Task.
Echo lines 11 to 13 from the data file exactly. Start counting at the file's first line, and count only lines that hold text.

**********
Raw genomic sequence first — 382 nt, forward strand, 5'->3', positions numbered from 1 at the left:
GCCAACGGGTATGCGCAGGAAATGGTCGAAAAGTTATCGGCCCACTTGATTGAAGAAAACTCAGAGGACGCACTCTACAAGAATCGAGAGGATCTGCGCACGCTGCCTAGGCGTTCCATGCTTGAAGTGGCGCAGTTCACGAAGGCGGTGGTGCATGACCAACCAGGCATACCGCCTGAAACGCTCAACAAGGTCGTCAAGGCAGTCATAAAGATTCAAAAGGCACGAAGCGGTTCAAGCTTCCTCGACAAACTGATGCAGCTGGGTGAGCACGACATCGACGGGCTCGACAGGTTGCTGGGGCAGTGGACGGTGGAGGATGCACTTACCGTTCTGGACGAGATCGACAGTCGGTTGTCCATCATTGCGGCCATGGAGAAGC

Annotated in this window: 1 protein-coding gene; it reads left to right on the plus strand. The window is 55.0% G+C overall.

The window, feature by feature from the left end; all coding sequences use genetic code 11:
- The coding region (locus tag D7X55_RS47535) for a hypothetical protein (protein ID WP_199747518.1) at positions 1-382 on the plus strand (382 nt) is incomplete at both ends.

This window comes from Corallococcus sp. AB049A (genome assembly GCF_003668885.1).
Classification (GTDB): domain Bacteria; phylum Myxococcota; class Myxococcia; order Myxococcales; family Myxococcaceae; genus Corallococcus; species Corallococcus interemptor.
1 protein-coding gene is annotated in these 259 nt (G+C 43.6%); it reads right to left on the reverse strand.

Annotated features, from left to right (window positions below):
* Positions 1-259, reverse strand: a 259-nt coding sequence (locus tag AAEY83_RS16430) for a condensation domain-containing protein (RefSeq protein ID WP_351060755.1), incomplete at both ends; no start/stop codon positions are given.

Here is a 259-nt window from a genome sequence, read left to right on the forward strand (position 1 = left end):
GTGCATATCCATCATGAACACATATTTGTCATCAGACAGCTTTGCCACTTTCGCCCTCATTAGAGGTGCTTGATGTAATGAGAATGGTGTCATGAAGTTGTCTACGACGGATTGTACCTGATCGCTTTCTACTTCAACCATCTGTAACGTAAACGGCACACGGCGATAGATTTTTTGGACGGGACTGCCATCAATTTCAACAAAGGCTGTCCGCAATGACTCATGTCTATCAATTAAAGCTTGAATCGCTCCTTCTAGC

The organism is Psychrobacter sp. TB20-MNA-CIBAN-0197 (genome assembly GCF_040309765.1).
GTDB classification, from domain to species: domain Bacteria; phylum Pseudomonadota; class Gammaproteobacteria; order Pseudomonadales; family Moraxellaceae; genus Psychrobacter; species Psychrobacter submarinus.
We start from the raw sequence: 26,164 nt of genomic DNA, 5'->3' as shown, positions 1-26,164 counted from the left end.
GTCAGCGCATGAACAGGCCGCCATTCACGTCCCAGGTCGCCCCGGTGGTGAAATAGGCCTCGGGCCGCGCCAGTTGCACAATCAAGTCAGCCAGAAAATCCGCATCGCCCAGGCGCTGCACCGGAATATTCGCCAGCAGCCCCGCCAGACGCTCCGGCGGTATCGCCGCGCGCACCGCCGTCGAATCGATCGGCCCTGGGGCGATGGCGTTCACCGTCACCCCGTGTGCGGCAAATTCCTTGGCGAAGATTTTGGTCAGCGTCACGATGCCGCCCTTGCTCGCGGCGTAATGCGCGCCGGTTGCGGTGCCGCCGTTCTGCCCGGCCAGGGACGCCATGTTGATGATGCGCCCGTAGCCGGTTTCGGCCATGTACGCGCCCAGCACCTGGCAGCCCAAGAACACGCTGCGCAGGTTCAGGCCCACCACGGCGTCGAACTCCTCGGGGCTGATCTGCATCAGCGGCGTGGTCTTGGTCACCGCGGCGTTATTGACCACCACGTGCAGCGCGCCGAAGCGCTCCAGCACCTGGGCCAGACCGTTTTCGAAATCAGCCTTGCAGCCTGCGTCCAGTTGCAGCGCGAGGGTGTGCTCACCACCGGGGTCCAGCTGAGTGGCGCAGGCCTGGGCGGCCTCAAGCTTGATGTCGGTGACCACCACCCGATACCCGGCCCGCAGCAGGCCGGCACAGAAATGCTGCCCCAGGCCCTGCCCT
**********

Here is a 259-nt window from a genome sequence, read left to right on the forward strand (position 1 = left end):
GTGCATATCCATCATGAACACATATTTGTCATCAGACAGCTTTGCCACTTTCGCCCTCATTAGAGGTGCTTGATGTAATGAGAATGGTGTCATGAAGTTGTCTACGACGGATTGTACCTGATCGCTTTCTACTTCAACCATCTGTAACGTAAACGGCACACGGCGATAGATTTTTTGGACGGGACTGCCATCAATTTCAACAAAGGCTGTCCGCAATGACTCATGTCTATCAATTAAAGCTTGAATCGCTCCTTCTAGC

The organism is Psychrobacter sp. TB20-MNA-CIBAN-0197 (genome assembly GCF_040309765.1).